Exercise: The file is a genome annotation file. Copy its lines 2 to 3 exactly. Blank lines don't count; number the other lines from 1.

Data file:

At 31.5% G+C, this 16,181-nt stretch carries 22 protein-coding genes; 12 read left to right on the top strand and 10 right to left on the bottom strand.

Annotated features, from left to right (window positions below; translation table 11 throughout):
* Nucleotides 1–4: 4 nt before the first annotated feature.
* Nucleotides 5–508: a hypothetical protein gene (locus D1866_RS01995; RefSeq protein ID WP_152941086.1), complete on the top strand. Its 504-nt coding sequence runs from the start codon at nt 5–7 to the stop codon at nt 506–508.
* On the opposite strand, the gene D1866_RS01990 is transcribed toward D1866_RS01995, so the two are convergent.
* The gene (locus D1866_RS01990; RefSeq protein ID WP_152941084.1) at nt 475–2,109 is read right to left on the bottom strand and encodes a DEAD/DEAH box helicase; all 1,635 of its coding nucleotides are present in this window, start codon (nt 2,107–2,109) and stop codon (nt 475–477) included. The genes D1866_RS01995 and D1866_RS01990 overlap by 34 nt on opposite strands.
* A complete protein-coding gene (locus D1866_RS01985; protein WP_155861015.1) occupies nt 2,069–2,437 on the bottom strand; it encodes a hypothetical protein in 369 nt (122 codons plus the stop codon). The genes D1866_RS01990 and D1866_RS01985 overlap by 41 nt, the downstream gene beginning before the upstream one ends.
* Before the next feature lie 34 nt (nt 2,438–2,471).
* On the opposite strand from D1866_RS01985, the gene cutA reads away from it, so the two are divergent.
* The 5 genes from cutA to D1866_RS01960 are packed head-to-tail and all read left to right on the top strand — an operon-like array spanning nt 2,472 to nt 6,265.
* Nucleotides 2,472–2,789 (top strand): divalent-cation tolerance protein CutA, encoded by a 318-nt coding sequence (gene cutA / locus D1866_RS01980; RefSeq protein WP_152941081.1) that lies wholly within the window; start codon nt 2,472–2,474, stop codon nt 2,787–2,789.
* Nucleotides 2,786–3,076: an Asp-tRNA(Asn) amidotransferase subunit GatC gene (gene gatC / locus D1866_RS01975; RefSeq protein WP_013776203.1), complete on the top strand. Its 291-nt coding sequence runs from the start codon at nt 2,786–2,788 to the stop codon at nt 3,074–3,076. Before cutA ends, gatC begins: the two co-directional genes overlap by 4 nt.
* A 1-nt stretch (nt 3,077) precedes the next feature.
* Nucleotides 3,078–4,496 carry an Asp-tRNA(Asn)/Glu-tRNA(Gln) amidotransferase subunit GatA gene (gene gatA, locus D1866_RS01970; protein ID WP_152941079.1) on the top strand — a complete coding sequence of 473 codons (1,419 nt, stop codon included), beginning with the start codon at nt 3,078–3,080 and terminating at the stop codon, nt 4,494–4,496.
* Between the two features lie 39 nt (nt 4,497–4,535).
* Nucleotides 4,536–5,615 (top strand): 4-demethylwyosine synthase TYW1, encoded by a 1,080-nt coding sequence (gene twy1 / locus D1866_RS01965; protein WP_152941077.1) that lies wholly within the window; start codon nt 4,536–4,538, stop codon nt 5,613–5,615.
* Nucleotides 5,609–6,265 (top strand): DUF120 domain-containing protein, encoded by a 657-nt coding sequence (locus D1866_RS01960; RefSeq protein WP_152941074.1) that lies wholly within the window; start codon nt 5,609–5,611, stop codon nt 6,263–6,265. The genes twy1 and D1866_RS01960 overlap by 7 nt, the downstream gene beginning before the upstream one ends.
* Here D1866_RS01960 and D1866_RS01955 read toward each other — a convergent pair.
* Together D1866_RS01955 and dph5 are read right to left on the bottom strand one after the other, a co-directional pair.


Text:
Annotated features, from left to right (window positions below; translation table 11 throughout):
* Nucleotides 1–4: 4 nt before the first annotated feature.